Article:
Unfortunately, the storm was not finished. Two weak tornadoes (rated EF0) were tallied between Fisher and Harrisburg (both in Poinsett County), and a more significant tornado (rated EF2) pounded homes and businesses at Trumann (Craighead County).

Later on, it appears the same storm was responsible for a 100 mile tornado (rated EF3) that ravaged areas from northeast of Dyersburg, TN to southeast of Hopkinsville, KY. If that was not enough, it spun up a tornado (rated EF3) at Bowling Green, KY between 100 am and 130 am CST on the 11th that resulted in 15+ deaths.

 

How Many Tornadoes in Arkansas?

Twelve tornadoes were confirmed in northeast Arkansas. The tornadoes were in Craighead, Jackson, Mississippi, Poinsett, and Woodruff Counties. The strongest of these by far (rated EF4) was on the ground from north of Bay (Craighead County) to a few miles north of Poplar Corner (Mississippi County) before going into Missouri and Tennessee.

 

Half of the largest tornado outbreaks in Arkansas occurred during the fall and winter months (September through February).
In the picture: Half of the largest tornado outbreaks in Arkansas occurred during the fall and winter months (September through February).
 

This event was a reminder that big tornado episodes can happen outside of spring. Many folks associate tornadoes with the months of March through May, and plenty of tornadoes have been counted during this time frame. However, just like warm and cold air masses collide in spring, the same happens in fall/winter, especially when roller coaster temperatures are observed.

 

Severe weather reports in the twenty four hour period ending at 600 am CST on 12/11/2021. The graphic is courtesy of the Storm Prediction Center.
In the picture: Severe weather reports in the twenty four hour period ending at 600 am CST on 12/11/2021. The graphic is courtesy of the Storm Prediction Center.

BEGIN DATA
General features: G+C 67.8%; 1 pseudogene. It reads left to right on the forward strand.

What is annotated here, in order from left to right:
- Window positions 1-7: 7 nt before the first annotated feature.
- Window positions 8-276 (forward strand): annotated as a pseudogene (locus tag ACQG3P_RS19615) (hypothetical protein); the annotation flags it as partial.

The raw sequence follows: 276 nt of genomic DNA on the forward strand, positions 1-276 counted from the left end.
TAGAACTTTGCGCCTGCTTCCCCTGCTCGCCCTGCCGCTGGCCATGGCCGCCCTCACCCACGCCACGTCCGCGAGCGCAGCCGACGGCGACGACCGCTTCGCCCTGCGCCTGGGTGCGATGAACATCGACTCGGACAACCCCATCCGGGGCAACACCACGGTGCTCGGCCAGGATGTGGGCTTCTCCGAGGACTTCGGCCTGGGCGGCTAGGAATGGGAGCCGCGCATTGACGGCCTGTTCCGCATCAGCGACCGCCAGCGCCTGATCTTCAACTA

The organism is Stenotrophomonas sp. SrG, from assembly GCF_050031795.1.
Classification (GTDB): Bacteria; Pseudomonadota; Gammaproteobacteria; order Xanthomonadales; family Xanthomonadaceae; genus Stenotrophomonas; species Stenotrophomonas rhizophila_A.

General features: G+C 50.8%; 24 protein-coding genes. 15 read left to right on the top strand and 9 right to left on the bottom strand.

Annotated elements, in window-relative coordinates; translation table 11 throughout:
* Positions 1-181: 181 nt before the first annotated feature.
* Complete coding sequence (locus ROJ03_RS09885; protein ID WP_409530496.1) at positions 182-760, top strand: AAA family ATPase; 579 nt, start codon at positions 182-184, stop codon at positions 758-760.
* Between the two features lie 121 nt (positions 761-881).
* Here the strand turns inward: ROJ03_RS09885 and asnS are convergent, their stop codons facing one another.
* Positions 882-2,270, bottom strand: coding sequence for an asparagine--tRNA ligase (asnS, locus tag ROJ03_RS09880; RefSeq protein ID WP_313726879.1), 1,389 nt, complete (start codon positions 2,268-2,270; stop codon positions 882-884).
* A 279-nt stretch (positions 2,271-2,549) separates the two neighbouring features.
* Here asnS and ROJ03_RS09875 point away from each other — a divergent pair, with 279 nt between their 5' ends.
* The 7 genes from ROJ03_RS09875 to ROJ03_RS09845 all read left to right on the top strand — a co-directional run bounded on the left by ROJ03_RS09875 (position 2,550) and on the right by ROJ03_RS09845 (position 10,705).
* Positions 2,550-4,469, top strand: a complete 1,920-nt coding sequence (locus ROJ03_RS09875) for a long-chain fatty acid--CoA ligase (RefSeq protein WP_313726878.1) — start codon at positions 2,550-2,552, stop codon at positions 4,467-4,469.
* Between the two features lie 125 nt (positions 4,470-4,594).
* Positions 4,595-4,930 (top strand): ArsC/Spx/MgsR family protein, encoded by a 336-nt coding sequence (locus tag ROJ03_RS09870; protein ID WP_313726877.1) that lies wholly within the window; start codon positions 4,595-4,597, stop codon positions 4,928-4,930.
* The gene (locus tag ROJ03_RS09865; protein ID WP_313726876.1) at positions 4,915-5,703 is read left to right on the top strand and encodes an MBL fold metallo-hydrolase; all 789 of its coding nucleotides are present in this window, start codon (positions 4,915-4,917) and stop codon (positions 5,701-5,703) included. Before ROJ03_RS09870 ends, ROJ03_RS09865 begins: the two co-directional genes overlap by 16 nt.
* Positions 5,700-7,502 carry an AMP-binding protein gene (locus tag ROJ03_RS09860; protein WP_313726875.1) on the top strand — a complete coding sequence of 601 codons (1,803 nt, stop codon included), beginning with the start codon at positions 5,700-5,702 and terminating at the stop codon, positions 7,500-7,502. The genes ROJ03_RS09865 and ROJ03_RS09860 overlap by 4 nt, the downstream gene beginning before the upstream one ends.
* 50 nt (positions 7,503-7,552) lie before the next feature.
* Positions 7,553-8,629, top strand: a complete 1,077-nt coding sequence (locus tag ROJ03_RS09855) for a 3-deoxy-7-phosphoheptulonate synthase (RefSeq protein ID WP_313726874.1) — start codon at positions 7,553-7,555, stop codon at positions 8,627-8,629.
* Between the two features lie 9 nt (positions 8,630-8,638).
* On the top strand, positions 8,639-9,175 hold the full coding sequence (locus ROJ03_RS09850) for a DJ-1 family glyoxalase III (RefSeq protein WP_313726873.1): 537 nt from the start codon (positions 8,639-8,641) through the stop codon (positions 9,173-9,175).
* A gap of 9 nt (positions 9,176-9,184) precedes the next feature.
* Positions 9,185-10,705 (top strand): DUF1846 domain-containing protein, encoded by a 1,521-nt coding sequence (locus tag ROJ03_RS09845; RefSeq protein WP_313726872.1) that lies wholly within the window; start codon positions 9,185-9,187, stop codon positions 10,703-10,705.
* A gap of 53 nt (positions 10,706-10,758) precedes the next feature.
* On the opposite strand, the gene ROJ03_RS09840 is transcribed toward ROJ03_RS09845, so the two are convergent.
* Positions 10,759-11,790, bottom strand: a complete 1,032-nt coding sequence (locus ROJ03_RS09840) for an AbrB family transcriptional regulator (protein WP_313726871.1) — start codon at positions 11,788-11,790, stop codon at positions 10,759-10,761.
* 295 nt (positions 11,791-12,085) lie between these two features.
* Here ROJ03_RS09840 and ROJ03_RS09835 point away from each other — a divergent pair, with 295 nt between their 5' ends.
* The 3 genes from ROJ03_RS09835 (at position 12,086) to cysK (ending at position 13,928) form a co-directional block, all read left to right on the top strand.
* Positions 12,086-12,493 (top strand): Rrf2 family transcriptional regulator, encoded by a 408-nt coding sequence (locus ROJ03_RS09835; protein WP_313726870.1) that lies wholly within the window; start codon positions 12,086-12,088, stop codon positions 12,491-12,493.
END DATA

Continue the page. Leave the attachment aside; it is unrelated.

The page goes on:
While tornadoes were touching down in the northeast, the rest of the state had damaging winds and hail here and there. Straight-line winds rolled a mobile home just west of Osceola (Mississippi County), and derailed twenty train cars southeast of Marion (Crittenden County). Trees were toppled at Okolona (Clark County), Poyen (Grant County), Tulip (Dallas County), between Foreman and Ashdown (Little River County), and north of Emerson (Columbia County). There was a 64 mph gust measured at the Little Rock Air Force Base (Pulaski County). Gusts reached 60 mph near Ozark (Franklin County), and at Caulksville and Paris (both in Logan County). Half dollar size hail pelted Blevins (Hempstead County) and Ward (Lonoke County). Quarter size stones were reported at Mountain Pine (Garland County), Gibson (Pulaski County), Prescott (Nevada County), and Arkadelphia (Clark County). Similar hail fell at Cabot (Lonoke County), and heavy rain flooded roads.

 

Twenty four hour rainfall through 600 am CST on 12/11/2021.
In the picture: Twenty four hour rainfall through 600 am CST on 12/11/2021.
 

Rain was hit and miss across the region. Parts of the southeast half of the state had over an inch of precipitation, while some locations in the north/west had little to no liquid. Twenty four hour amounts as of 600 am CST on the 11th included 1.81 inches at Antoine (Pike County), 1.70 inches at Cabot (Lonoke County), 1.51 inches at Conway (Faulkner County), and 1.43 inches at Crystal Valley and North Little Rock (both in Pulaski County).

 

Historic Derecho to the North

A few days after this event (on the 15th), a rare December derecho (long lived damaging wind producing line of storms) manufactured greater than hurricane force wind gusts (including a 93 mph gust at Lincoln, NE) from Nebraska into Iowa, southern Minnesota, and western Wisconsin. More than 90 tornadoes (rated EF0 to EF2) occurred along the way, including first ever December tornadoes in Minnesota. Prior to the storms, high winds kicked up dust and fanned wildfires from Colorado into Kansas.

 

Storm Reports
Preliminary reports of severe weather and flash flooding in the Little Rock County Warning Area on December 10-11, 2021 (in red).
Submit a storm report.
There were several reports of damaging winds, large hail, isolated tornadoes, and flash flooding on December 10th/11th (early). For a look at the reports, click here.
 
Link of Interest
Plot Reports
In the picture: Preliminary reports of severe weather and flash flooding in the Little Rock County Warning Area on December 10-11, 2021 (in red).